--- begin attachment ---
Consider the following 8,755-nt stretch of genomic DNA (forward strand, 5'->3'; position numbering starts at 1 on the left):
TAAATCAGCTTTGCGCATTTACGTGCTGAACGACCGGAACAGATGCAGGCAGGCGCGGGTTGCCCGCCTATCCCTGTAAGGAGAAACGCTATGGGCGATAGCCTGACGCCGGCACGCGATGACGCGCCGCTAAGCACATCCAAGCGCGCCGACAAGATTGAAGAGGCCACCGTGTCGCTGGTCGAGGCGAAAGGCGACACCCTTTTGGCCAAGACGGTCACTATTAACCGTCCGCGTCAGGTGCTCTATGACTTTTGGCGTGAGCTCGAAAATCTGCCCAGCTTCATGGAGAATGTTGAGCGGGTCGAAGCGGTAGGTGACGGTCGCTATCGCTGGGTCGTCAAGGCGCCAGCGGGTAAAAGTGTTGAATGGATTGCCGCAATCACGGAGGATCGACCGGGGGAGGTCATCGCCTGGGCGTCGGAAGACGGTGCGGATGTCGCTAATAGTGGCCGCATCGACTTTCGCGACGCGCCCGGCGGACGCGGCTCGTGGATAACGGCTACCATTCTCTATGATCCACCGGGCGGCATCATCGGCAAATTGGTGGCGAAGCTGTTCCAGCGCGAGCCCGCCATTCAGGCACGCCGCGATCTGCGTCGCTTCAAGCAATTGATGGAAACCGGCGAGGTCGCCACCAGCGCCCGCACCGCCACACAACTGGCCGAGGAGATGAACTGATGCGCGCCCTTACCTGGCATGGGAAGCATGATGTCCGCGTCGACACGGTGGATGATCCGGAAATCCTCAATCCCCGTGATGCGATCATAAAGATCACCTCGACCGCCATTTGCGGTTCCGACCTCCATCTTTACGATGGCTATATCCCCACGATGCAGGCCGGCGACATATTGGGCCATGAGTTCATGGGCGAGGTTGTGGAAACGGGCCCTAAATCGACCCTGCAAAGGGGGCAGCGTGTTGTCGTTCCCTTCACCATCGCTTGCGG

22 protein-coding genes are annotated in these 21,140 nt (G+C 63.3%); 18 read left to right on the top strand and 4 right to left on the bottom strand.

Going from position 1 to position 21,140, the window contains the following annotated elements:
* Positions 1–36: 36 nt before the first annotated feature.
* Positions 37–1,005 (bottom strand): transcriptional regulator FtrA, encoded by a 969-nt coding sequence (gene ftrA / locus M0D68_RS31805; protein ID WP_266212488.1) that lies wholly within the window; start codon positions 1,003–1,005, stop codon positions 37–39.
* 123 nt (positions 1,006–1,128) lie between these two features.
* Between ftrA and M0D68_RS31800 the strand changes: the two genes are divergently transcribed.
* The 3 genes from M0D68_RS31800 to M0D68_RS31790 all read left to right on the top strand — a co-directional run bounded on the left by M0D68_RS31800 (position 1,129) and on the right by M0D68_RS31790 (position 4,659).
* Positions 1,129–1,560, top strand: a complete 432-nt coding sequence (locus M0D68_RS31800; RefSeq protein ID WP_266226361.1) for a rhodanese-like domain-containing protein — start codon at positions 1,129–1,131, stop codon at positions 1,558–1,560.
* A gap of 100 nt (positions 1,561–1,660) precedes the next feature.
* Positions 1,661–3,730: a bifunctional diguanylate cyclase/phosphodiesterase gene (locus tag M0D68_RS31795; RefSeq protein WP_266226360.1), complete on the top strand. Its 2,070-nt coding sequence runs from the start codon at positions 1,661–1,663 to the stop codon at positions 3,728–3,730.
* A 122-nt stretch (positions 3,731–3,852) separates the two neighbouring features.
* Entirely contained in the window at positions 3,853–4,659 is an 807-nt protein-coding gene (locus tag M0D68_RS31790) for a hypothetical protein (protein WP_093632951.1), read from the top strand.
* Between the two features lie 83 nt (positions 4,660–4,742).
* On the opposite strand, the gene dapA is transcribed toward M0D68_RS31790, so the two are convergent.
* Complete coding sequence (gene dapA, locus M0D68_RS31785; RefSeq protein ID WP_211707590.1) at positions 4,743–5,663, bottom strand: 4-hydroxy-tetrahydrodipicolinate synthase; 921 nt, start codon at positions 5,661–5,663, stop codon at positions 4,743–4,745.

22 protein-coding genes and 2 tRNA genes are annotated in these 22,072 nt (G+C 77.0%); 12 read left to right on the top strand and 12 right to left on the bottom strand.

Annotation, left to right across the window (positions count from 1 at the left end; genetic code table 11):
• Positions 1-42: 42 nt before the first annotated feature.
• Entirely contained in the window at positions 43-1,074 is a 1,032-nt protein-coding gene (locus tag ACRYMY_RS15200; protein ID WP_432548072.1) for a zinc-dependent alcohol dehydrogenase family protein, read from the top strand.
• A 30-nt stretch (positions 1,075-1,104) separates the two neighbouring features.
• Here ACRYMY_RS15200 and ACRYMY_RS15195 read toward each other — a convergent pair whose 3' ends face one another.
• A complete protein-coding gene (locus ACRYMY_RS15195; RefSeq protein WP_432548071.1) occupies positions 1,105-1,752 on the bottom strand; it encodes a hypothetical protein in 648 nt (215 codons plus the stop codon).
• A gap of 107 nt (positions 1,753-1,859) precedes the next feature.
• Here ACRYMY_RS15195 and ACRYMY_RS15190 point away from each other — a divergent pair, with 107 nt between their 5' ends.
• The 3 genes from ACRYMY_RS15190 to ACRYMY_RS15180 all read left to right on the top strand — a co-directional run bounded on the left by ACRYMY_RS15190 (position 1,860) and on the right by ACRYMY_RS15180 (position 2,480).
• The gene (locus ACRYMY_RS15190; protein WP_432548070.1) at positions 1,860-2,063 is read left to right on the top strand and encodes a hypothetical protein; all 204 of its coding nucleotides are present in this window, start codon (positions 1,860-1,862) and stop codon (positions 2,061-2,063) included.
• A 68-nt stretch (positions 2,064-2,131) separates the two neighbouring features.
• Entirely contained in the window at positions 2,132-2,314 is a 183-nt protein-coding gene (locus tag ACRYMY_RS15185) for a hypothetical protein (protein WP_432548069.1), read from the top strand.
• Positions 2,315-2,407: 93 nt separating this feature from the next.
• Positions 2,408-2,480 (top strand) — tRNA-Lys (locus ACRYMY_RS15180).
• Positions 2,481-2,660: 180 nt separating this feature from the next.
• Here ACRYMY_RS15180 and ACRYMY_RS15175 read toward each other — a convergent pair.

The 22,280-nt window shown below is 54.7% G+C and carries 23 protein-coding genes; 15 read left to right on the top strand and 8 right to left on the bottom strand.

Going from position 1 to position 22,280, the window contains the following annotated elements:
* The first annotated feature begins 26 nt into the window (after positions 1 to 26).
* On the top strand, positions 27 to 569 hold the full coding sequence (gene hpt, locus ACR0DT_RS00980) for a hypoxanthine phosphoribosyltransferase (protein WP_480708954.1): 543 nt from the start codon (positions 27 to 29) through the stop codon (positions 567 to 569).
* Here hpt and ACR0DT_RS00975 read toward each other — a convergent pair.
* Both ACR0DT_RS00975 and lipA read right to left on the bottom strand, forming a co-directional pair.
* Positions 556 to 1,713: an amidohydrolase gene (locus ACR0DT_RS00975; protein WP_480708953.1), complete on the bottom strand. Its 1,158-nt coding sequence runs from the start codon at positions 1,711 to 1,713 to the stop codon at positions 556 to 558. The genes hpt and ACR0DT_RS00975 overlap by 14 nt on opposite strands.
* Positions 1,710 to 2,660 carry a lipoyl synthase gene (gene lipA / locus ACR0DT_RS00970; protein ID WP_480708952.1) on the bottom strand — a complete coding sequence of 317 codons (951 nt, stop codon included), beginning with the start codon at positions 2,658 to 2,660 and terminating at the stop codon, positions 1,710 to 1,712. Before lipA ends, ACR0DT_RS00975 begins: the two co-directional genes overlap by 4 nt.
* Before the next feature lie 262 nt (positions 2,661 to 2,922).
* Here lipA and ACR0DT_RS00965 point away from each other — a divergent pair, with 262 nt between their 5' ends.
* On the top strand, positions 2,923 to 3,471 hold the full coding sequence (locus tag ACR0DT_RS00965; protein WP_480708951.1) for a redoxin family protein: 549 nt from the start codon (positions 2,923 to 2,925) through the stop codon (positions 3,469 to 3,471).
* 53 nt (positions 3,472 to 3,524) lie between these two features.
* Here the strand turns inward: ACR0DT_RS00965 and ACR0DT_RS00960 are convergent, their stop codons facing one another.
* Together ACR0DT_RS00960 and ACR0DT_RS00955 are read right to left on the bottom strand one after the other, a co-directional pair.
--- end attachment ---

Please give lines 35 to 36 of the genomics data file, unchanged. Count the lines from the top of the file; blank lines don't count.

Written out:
The 22,280-nt window shown below is 54.7% G+C and carries 23 protein-coding genes; 15 read left to right on the top strand and 8 right to left on the bottom strand.

Going from position 1 to position 22,280, the window contains the following annotated elements: